See, I love the way she writes. The sentences.  I like to see the way she puts a story together. Doing her book on audio was like listening to a Rembrandt. I was doing it all wrong. I wasn't getting what she was doing.

One day long ago I started a Dan Brown book. I've explained on this blog somewhere how I think he is a good storyteller, though not what we'd call a writer. I mean, I've re-read a Dan Brown sentence, but not for the same reason I re-read a Karen Russell sentence. I don't think this would come as news to Dan Brown or his 174-million fans. And believe me, Mr. Brown cares as much about what I think of his sentences as I care about that farting dog nine houses over.

I've found that I can't listen to just any audio book. I do well with non-fiction, because I feel as if I'm learning something and don't give two poops about the sentences themselves. I care about the overall story of how the Mona Lisa was stolen or salt became so popular.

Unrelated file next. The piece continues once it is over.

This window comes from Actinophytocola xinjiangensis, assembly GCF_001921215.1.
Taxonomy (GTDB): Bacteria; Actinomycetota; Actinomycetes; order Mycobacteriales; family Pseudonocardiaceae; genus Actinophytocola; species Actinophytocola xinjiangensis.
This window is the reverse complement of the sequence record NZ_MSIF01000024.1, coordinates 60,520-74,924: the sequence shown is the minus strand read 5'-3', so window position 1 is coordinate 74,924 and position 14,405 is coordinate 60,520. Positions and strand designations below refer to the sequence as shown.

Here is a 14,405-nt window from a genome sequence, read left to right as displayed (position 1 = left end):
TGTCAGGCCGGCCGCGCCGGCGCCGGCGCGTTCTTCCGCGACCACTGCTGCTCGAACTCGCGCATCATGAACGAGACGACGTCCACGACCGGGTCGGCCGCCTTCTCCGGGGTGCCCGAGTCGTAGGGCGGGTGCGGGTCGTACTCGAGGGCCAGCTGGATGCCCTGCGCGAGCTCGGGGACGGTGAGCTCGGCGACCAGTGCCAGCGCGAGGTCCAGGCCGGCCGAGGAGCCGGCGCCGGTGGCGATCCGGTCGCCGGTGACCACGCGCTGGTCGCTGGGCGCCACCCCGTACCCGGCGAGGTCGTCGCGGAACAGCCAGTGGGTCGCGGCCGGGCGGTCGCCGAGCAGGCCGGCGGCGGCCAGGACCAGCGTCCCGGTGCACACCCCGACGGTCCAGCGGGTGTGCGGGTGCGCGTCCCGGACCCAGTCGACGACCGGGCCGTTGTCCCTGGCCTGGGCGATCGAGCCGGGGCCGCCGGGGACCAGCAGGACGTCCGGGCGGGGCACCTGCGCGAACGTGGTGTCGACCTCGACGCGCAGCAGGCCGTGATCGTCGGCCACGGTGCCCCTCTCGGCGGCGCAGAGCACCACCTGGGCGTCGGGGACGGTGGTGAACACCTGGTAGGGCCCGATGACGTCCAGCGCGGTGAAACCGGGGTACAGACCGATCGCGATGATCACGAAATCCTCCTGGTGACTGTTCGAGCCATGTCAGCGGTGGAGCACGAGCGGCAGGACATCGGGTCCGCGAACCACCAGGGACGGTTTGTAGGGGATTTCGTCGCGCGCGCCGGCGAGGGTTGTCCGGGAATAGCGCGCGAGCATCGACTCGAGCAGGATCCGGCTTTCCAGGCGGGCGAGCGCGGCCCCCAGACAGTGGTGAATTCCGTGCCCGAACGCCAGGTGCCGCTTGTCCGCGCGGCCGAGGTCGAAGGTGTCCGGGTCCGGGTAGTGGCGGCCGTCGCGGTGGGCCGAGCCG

I'm listening now to Sarah Vowell's Assassination Vacation. It's jumpy in the right spots. It has humor. It has that learning stuff. For me, it's the perfect kind of book to listen to while I drive to work.

Tell me a story. Drop some learning on me. Just. please, while I'm driving down the road, don't distract me too much. Don't make me want to pull over, hit the 30-second refresh button, and listen again to that line you just sculpted, that beautiful line about seeing the future of our lives hanging like a lemon from a tree. Just not that kind of writing. Good grief. I have to get to work on time, you know?

Wednesday, December 4, 2013

How Low Do You Go?

By Holly West

Hello there.

Since I’m new here, I suppose a quick introduction is in order. My name is Holly West and I write historical crime fiction. My debut novel, Mistress of Fortune, comes out on February 3, 2014 from Carina Press and as you can imagine, I’m très excited.